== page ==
Laboratory Testing of Reconditioned Bearings

Written by Dustin Clasby, Senior Engineer, Transportation Technology Center, Inc.

TTCI R&D, RAILWAY AGE NOVEMBER 2021 ISSUE: Roller bearing reconditioning is a common practice in the railroad industry, with 90% of the bearings in revenue service having been through the reconditioning process. Transportation Technology Center, Inc. (TTCI) is collecting test data on the performance and service life of bearings following reconditioning repairs. The testing for this research project consisted of two phases.

Phase 1, now complete, focused on bearing performance. The second, currently under way, concentrates on service life. 

In Phase 1, the performance of repaired bearings was assessed by examining the operational characteristics of the bearings both before and after the repairs. In Phase 2, service life research will explore how long repairs could be expected to last and any repair features that may extend service life. 

The method employed in the first phase was a comparison of bearing performance before and after reconditioning repairs. The test was conducted using approximately 10,000-mile runs on a bearing rig at the University of Texas Rio Grande Valley (UTRGV). These relatively short test runs allowed the bearings to reach a steady state in both the operating temperature and the vibration of the bearing. 

There are many different bearing reconditioning repairs available for several types of defects. TTCI began its testing by focusing on bearings with raceway fatigue spalling—the most common type of defect per AAR roller bearing reports records.

The reconditioning process for spalls begins with a visual inspection of the raceway. If any defect is identified, and it is capable of being repaired according to AAR rules, the defect is ground with a handheld rotary tool to remove the stress points. The material removal leaves a cavity in the raceway. Figure 1 (below) shows an example of spalls before and after repairs. The performance test investigated whether the raceway cavities created during the spall repair process could cause bearing performance issues demonstrated by vibration or increased temperatures.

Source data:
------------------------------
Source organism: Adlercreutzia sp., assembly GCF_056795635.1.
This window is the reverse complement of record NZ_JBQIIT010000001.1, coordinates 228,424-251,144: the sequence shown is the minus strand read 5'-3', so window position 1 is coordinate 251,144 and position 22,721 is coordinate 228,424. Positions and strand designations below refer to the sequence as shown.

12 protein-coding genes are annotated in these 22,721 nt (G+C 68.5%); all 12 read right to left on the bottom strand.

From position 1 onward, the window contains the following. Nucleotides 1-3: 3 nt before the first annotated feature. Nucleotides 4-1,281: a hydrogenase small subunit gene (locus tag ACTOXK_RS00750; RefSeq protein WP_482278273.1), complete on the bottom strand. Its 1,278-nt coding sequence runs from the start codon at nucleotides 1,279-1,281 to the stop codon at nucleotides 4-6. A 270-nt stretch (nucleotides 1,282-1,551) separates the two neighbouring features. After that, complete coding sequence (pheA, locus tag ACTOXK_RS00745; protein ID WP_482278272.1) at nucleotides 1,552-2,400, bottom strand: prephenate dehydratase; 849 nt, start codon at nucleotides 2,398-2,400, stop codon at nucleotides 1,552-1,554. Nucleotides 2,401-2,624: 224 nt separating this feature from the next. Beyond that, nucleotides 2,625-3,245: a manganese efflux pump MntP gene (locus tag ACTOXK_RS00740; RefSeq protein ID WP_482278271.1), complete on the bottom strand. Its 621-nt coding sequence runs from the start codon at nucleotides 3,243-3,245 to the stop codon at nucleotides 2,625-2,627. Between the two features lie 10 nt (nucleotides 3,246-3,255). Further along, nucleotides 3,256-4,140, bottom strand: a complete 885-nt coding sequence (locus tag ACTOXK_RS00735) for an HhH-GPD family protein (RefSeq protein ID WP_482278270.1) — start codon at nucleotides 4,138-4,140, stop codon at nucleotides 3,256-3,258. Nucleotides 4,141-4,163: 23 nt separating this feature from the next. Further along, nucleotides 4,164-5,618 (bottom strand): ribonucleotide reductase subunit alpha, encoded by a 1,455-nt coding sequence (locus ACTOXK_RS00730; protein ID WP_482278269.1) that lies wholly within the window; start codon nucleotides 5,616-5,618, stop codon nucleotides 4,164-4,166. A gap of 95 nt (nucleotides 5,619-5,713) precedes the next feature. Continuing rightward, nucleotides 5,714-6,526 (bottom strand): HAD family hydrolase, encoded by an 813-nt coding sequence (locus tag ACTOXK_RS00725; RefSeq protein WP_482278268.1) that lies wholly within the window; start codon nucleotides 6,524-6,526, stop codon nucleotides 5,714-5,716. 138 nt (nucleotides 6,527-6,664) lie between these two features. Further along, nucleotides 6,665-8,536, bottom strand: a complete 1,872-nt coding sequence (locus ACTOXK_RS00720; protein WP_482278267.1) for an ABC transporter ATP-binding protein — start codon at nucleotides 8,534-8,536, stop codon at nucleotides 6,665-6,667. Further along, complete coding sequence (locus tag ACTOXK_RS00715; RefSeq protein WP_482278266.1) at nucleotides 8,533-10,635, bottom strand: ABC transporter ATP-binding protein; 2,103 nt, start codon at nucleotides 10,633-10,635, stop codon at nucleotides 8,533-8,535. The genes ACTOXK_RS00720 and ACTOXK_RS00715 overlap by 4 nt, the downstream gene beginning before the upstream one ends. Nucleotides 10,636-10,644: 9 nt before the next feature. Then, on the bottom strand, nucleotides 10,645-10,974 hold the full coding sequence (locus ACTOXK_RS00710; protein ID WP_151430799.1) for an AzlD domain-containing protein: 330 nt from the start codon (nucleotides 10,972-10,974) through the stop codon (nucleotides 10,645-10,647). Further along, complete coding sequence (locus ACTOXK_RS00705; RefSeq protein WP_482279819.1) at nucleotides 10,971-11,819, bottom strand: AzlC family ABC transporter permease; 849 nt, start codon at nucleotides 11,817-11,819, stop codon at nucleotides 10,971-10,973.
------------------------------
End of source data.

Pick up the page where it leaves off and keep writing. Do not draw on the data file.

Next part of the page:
Spalled cups from 12 bearings were selected for testing. Each bearing cup was tested on the UTRGV test rig, repaired per AAR standards, and then re-tested on the rig. The performance of all 12 bearings before repair was deemed to be within normal operating thresholds. Because spalls that can be repaired are relatively small, it is not surprising that these spalled bearing cups exhibited normal temperature and vibration performance before reconditioning repairs.

The temperature and vibration measurements for the bearings were also within normal operating thresholds after the reconditioning repair. However, a spall developed on one of the cup raceways after running 8,700 miles post repair. The spall initiated near the stress-relief holes created during the repair process. The next research phase will explore the expected life cycle of reconditioned spall repairs and investigate the potential causes of re-developed spalls.

Overall, the results suggest that spall repairs made during the reconditioning process did not have a major effect on the short-term performance of the test bearings. Of the 12 bearing cups tested, all produced temperature and vibration signatures within the normal operational experience of the testing facility both before and after the reconditioning repairs. Five test bearings experienced more steady temperatures or lower operating temperatures after the reconditioning repairs. Ten of the bearings experienced a decrease in vibration levels after the reconditioning repairs. 

Phase 2 of TTCI’s research will test the longevity of the reconditioning repairs to determine how long a spall repair could be expected to last in revenue service.

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